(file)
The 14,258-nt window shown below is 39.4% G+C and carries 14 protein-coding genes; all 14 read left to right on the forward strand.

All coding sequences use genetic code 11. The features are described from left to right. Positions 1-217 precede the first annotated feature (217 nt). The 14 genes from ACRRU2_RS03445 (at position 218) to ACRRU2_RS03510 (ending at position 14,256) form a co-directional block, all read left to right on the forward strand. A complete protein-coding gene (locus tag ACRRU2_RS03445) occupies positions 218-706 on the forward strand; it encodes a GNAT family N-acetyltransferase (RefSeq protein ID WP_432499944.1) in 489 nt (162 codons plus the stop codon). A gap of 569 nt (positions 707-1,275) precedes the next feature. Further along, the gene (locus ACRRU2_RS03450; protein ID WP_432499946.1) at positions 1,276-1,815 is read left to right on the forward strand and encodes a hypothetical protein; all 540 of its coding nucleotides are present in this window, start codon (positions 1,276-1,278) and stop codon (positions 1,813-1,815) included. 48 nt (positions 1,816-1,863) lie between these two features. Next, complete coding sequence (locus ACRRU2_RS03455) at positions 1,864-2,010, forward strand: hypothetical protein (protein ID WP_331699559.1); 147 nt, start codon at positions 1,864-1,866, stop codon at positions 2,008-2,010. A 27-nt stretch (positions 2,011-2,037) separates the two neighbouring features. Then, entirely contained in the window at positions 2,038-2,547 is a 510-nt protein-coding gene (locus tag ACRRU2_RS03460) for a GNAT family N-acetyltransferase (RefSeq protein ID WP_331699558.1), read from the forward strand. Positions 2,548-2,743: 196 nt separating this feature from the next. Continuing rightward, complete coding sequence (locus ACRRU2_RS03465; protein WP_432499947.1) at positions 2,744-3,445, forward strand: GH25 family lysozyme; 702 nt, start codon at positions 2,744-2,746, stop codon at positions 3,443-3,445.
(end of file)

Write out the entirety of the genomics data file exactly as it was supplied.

The 14,258-nt window shown below is 39.4% G+C and carries 14 protein-coding genes; all 14 read left to right on the forward strand.

All coding sequences use genetic code 11. The features are described from left to right. Positions 1-217 precede the first annotated feature (217 nt). The 14 genes from ACRRU2_RS03445 (at position 218) to ACRRU2_RS03510 (ending at position 14,256) form a co-directional block, all read left to right on the forward strand. A complete protein-coding gene (locus tag ACRRU2_RS03445) occupies positions 218-706 on the forward strand; it encodes a GNAT family N-acetyltransferase (RefSeq protein ID WP_432499944.1) in 489 nt (162 codons plus the stop codon). A gap of 569 nt (positions 707-1,275) precedes the next feature. Further along, the gene (locus ACRRU2_RS03450; protein ID WP_432499946.1) at positions 1,276-1,815 is read left to right on the forward strand and encodes a hypothetical protein; all 540 of its coding nucleotides are present in this window, start codon (positions 1,276-1,278) and stop codon (positions 1,813-1,815) included. 48 nt (positions 1,816-1,863) lie between these two features. Next, complete coding sequence (locus ACRRU2_RS03455) at positions 1,864-2,010, forward strand: hypothetical protein (protein ID WP_331699559.1); 147 nt, start codon at positions 1,864-1,866, stop codon at positions 2,008-2,010. A 27-nt stretch (positions 2,011-2,037) separates the two neighbouring features. Then, entirely contained in the window at positions 2,038-2,547 is a 510-nt protein-coding gene (locus tag ACRRU2_RS03460) for a GNAT family N-acetyltransferase (RefSeq protein ID WP_331699558.1), read from the forward strand. Positions 2,548-2,743: 196 nt separating this feature from the next. Continuing rightward, complete coding sequence (locus ACRRU2_RS03465; protein WP_432499947.1) at positions 2,744-3,445, forward strand: GH25 family lysozyme; 702 nt, start codon at positions 2,744-2,746, stop codon at positions 3,443-3,445.